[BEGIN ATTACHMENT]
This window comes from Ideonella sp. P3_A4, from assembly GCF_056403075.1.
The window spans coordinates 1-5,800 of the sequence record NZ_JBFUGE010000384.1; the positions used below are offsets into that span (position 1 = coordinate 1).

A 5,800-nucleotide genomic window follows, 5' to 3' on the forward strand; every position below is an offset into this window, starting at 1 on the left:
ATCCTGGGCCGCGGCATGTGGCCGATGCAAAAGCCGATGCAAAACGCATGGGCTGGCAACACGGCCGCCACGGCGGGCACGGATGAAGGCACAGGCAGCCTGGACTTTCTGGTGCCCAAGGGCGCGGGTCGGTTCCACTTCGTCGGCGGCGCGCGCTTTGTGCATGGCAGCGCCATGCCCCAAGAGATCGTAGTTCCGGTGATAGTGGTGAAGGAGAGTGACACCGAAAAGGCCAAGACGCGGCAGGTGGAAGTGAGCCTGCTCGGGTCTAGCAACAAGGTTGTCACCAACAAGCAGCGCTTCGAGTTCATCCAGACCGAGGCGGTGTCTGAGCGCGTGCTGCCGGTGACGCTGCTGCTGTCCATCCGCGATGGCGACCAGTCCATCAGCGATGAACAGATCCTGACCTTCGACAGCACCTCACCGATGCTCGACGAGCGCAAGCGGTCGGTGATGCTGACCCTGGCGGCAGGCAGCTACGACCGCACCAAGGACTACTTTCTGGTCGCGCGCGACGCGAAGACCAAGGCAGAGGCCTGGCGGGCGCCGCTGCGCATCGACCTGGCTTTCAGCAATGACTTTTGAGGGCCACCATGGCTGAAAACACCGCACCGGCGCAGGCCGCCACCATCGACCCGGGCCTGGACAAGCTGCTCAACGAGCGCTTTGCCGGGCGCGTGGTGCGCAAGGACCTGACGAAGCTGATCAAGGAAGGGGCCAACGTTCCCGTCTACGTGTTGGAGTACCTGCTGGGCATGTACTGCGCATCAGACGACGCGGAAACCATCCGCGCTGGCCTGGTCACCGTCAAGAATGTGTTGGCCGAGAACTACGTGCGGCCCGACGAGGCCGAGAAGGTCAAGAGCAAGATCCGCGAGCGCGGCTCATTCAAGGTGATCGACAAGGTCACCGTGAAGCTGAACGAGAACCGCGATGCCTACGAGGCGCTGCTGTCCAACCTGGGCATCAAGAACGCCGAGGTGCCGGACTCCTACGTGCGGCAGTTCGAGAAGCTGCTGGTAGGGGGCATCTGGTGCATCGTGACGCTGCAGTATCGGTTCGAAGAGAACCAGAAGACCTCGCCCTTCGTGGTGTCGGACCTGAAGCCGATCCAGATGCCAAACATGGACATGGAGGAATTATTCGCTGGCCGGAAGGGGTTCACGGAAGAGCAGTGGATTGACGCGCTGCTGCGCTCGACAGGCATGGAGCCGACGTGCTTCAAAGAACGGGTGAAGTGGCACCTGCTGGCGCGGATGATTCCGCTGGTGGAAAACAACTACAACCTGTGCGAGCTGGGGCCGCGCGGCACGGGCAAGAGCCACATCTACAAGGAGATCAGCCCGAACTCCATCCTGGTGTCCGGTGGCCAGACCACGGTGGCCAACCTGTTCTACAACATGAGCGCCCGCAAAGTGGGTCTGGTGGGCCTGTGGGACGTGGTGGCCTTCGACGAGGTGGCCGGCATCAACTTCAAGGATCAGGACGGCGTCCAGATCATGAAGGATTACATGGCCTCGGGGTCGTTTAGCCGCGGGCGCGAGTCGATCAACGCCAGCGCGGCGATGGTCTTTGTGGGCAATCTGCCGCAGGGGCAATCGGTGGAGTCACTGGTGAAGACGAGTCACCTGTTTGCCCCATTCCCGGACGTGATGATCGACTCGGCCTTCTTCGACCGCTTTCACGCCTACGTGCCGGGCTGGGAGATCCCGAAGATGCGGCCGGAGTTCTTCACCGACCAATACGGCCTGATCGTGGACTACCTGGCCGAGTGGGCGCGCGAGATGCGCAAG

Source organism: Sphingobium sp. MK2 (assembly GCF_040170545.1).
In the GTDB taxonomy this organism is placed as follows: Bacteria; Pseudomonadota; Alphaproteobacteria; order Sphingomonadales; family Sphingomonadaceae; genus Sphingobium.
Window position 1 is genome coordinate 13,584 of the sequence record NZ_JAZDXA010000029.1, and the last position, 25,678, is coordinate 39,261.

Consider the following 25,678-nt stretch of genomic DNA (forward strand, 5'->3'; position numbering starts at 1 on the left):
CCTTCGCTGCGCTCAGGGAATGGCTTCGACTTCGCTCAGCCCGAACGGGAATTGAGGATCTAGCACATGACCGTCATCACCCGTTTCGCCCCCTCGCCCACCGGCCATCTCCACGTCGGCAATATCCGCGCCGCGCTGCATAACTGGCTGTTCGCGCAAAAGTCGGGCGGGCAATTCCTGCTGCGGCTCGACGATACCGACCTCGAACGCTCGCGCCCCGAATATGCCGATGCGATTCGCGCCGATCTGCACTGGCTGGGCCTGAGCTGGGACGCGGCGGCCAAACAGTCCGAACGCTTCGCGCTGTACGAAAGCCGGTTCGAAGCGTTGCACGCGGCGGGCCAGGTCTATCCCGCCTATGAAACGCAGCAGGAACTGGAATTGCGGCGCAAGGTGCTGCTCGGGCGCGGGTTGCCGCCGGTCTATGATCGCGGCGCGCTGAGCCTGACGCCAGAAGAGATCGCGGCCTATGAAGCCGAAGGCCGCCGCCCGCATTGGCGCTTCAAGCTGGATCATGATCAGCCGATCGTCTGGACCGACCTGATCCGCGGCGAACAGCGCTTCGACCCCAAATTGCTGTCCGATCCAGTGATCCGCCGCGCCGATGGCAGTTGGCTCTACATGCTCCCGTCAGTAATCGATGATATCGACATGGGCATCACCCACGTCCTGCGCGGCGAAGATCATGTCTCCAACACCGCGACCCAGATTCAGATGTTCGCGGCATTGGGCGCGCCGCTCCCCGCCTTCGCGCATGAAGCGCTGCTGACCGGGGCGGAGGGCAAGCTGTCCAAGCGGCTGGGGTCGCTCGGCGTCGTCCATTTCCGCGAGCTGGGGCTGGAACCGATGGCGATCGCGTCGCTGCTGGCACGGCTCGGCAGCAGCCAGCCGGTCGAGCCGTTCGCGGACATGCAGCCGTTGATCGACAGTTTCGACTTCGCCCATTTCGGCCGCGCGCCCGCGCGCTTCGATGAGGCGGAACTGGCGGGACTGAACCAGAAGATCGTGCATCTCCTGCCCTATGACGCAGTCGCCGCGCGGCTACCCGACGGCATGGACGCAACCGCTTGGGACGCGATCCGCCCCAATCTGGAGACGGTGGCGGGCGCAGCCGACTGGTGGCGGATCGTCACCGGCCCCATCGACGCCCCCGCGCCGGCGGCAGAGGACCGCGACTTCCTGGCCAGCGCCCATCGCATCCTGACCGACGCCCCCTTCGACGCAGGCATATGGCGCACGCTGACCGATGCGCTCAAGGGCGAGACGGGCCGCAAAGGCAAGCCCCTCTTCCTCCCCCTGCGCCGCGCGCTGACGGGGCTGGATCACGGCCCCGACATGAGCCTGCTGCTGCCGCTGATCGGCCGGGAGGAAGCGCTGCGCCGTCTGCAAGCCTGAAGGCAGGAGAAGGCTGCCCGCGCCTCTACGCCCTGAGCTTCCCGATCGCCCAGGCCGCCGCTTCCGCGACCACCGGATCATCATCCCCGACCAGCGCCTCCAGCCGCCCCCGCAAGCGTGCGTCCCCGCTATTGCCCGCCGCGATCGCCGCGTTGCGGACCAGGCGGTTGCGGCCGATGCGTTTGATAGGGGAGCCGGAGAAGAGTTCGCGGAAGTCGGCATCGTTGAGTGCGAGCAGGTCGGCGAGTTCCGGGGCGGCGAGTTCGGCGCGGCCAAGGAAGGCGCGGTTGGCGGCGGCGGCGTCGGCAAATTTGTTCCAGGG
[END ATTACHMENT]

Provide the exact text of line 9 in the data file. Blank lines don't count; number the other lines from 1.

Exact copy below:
CCTTCGCTGCGCTCAGGGAATGGCTTCGACTTCGCTCAGCCCGAACGGGAATTGAGGATCTAGCACATGACCGTCATCACCCGTTTCGCCCCCTCGCCCACCGGCCATCTCCACGTCGGCAATATCCGCGCCGCGCTGCATAACTGGCTGTTCGCGCAAAAGTCGGGCGGGCAATTCCTGCTGCGGCTCGACGATACCGACCTCGAACGCTCGCGCCCCGAATATGCCGATGCGATTCGCGCCGATCTGCACTGGCTGGGCCTGAGCTGGGACGCGGCGGCCAAACAGTCCGAACGCTTCGCGCTGTACGAAAGCCGGTTCGAAGCGTTGCACGCGGCGGGCCAGGTCTATCCCGCCTATGAAACGCAGCAGGAACTGGAATTGCGGCGCAAGGTGCTGCTCGGGCGCGGGTTGCCGCCGGTCTATGATCGCGGCGCGCTGAGCCTGACGCCAGAAGAGATCGCGGCCTATGAAGCCGAAGGCCGCCGCCCGCATTGGCGCTTCAAGCTGGATCATGATCAGCCGATCGTCTGGACCGACCTGATCCGCGGCGAACAGCGCTTCGACCCCAAATTGCTGTCCGATCCAGTGATCCGCCGCGCCGATGGCAGTTGGCTCTACATGCTCCCGTCAGTAATCGATGATATCGACATGGGCATCACCCACGTCCTGCGCGGCGAAGATCATGTCTCCAACACCGCGACCCAGATTCAGATGTTCGCGGCATTGGGCGCGCCGCTCCCCGCCTTCGCGCATGAAGCGCTGCTGACCGGGGCGGAGGGCAAGCTGTCCAAGCGGCTGGGGTCGCTCGGCGTCGTCCATTTCCGCGAGCTGGGGCTGGAACCGATGGCGATCGCGTCGCTGCTGGCACGGCTCGGCAGCAGCCAGCCGGTCGAGCCGTTCGCGGACATGCAGCCGTTGATCGACAGTTTCGACTTCGCCCATTTCGGCCGCGCGCCCGCGCGCTTCGATGAGGCGGAACTGGCGGGACTGAACCAGAAGATCGTGCATCTCCTGCCCTATGACGCAGTCGCCGCGCGGCTACCCGACGGCATGGACGCAACCGCTTGGGACGCGATCCGCCCCAATCTGGAGACGGTGGCGGGCGCAGCCGACTGGTGGCGGATCGTCACCGGCCCCATCGACGCCCCCGCGCCGGCGGCAGAGGACCGCGACTTCCTGGCCAGCGCCCATCGCATCCTGACCGACGCCCCCTTCGACGCAGGCATATGGCGCACGCTGACCGATGCGCTCAAGGGCGAGACGGGCCGCAAAGGCAAGCCCCTCTTCCTCCCCCTGCGCCGCGCGCTGACGGGGCTGGATCACGGCCCCGACATGAGCCTGCTGCTGCCGCTGATCGGCCGGGAGGAAGCGCTGCGCCGTCTGCAAGCCTGAAGGCAGGAGAAGGCTGCCCGCGCCTCTACGCCCTGAGCTTCCCGATCGCCCAGGCCGCCGCTTCCGCGACCACCGGATCATCATCCCCGACCAGCGCCTCCAGCCGCCCCCGCAAGCGTGCGTCCCCGCTATTGCCCGCCGCGATCGCCGCGTTGCGGACCAGGCGGTTGCGGCCGATGCGTTTGATAGGGGAGCCGGAGAAGAGTTCGCGGAAGTCGGCATCGTTGAGTGCGAGCAGGTCGGCGAGTTCCGGGGCGGCGAGTTCGGCGCGGCCAAGGAAGGCGCGGTTGGCGGCGGCGGCGTCGGCAAATTTGTTCCAGGG